FIG. 11 is a top perspective view of a disk clamp showing an alternate embodiment of the invention;

FIG. 12 is a top perspective top view of a disk clamp showing yet another embodiment of the invention;

FIG. 13 is a top perspective view of a disk clamp showing yet another embodiment of the invention;

FIG. 14 is a graph illustrating disk displacement for different disk clamp configurations;

FIG. 15 is a partial cross-section of a disk clamp showing another embodiment of the invention;

FIG. 16 is a partial cross-section of a disk clamp showing an alternative embodiment of the invention;

FIG. 17 is a partial cross-section of a disk clamp showing yet another alternative of the invention;

FIG. 18 is a partial cross-section of a disk clamp showing another alternative of the present invention;

FIG. 19 is a partial cross-section of a disk clamp showing yet another alternative of the present invention; and

FIG. 20 is a graph illustrating a feature of the embodiments shown in FIGS. 15-19.

DETAILED DESCRIPTION OF THE PREFERRED EMBODIMENTS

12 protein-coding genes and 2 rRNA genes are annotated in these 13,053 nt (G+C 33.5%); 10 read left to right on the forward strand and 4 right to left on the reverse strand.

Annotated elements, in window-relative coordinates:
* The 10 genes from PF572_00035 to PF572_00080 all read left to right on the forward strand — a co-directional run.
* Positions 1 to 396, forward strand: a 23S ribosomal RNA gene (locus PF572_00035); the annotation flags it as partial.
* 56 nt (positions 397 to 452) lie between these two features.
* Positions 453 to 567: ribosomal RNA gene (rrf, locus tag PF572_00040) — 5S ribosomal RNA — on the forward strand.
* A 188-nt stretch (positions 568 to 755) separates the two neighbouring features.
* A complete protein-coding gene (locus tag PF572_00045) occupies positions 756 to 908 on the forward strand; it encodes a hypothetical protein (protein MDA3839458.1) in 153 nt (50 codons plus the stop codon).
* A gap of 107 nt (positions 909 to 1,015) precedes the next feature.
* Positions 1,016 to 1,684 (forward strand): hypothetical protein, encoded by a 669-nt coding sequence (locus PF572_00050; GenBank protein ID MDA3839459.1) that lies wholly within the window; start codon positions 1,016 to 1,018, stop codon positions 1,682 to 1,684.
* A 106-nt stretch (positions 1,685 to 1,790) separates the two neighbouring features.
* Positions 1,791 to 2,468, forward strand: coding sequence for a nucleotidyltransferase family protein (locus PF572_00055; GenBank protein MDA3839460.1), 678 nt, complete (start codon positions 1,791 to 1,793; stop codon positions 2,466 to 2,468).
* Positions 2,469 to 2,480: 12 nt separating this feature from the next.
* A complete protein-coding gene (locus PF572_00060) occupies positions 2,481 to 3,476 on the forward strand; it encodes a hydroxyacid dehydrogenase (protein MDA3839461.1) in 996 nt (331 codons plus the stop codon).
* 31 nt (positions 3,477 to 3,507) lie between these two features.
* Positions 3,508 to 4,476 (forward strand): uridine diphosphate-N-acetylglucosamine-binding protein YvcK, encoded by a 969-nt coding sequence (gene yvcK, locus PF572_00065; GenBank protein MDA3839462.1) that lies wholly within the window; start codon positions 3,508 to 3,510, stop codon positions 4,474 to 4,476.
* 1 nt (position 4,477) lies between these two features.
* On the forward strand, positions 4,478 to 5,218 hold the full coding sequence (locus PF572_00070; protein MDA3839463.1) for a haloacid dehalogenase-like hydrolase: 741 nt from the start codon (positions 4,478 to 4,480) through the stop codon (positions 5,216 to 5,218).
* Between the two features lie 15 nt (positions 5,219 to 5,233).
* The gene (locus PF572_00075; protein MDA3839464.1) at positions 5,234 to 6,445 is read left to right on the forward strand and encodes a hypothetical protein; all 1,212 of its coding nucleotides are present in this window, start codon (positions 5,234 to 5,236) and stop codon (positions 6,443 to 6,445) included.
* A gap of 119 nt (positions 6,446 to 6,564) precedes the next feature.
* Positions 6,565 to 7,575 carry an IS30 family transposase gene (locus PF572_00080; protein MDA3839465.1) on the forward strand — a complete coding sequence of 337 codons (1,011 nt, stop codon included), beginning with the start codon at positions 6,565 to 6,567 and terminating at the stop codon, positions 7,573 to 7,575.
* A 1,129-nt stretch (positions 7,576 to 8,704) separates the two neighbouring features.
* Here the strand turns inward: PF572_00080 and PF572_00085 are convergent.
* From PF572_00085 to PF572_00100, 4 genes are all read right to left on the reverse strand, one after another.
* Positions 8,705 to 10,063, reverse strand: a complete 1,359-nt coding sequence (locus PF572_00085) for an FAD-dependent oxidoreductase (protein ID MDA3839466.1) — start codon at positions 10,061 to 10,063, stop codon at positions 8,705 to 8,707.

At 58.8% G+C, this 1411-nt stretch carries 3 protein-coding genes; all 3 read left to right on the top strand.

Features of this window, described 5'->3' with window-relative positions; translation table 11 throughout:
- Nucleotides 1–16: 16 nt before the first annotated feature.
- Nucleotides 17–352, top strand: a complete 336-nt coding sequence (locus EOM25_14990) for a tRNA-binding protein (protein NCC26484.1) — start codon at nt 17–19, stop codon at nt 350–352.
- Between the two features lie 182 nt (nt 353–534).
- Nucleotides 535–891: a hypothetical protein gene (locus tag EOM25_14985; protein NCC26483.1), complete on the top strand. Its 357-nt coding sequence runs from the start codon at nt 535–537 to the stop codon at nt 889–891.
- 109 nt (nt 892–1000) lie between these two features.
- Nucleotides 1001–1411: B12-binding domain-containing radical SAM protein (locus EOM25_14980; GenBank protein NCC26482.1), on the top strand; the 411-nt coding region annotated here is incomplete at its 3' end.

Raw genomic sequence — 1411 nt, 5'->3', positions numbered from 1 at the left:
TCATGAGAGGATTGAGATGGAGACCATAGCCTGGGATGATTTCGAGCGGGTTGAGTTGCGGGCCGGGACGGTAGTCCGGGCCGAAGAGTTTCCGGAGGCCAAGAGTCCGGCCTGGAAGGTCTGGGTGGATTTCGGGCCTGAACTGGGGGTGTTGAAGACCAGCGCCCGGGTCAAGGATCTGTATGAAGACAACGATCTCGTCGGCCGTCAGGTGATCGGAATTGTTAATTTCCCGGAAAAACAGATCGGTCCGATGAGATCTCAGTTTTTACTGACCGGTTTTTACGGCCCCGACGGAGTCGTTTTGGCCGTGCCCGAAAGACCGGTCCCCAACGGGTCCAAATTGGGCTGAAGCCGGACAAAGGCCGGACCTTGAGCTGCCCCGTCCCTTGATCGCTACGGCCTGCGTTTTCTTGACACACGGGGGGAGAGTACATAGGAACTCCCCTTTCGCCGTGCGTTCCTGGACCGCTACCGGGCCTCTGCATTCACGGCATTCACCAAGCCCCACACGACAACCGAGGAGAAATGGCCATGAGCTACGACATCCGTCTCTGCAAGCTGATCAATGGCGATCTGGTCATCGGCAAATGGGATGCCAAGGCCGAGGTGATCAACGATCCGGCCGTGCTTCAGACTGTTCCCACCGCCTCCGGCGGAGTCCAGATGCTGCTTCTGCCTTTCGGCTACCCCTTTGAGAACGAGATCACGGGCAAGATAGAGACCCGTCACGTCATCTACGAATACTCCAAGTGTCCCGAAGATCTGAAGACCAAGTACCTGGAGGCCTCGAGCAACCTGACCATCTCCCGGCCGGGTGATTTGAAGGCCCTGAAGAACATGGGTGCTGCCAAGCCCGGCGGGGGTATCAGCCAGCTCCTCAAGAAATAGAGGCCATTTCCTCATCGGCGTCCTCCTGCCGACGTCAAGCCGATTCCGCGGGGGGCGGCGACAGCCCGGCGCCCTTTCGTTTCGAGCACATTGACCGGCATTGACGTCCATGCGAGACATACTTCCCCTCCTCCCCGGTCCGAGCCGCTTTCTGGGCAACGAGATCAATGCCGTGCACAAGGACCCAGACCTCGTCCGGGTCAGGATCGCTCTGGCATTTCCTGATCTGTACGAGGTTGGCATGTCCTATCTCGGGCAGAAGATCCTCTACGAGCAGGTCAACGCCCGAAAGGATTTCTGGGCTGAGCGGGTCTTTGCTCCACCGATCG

FIG. 1 represents a cut-away top view of a disk drive 11 having one or more hard disks 13 with each of the hard disks having information written in a series of data tracks 16 thereon. The disk drive 11 utilizes at least one transducer 15 for reading and writing information to the hard disk 13. The transducer 15 may be a conventional conductive element or a magneto-resistive element, for example. The transducer 15 is connected to an actuator arm 17. The movements of the actuator arm 17 are controlled by a voice coil motor 21 causing the arm to pivot about a pivot junction 19. A control circuit 23 is used to control the operation of the actuator arm 17 and other components (not shown) within the disk drive 11.

During a seek operation, for example, the track position of the head 15 is moved across the surface of the disk 13. The head 15 is connected to the actuator arm 17 by a flexure 51.

The hard disk 13 may be a single disk or a stack of disks. The hard disk 13 is connected to a spindle motor (not shown) by a disk clamp 25. According to the present invention, the disk clamp attaches the hard disk 13 to the hub of the spindle motor by a single screw 29. A plurality of balance weight holes 27 are located in the disk clamp 25, circumferentially spaced about the fastening screw 29.

The disk clamp 25 affixes the hard disk 13 to the hub of the motor by the force exerted by the fastening screw 29. During operation of the disk drive 11, the hard disk 13 is rotated by the motor, and the actuator arm 17 moves the transducer 15 across the surface of the hard disk 13 transferring data between the transducer 15 and the hard disk 13.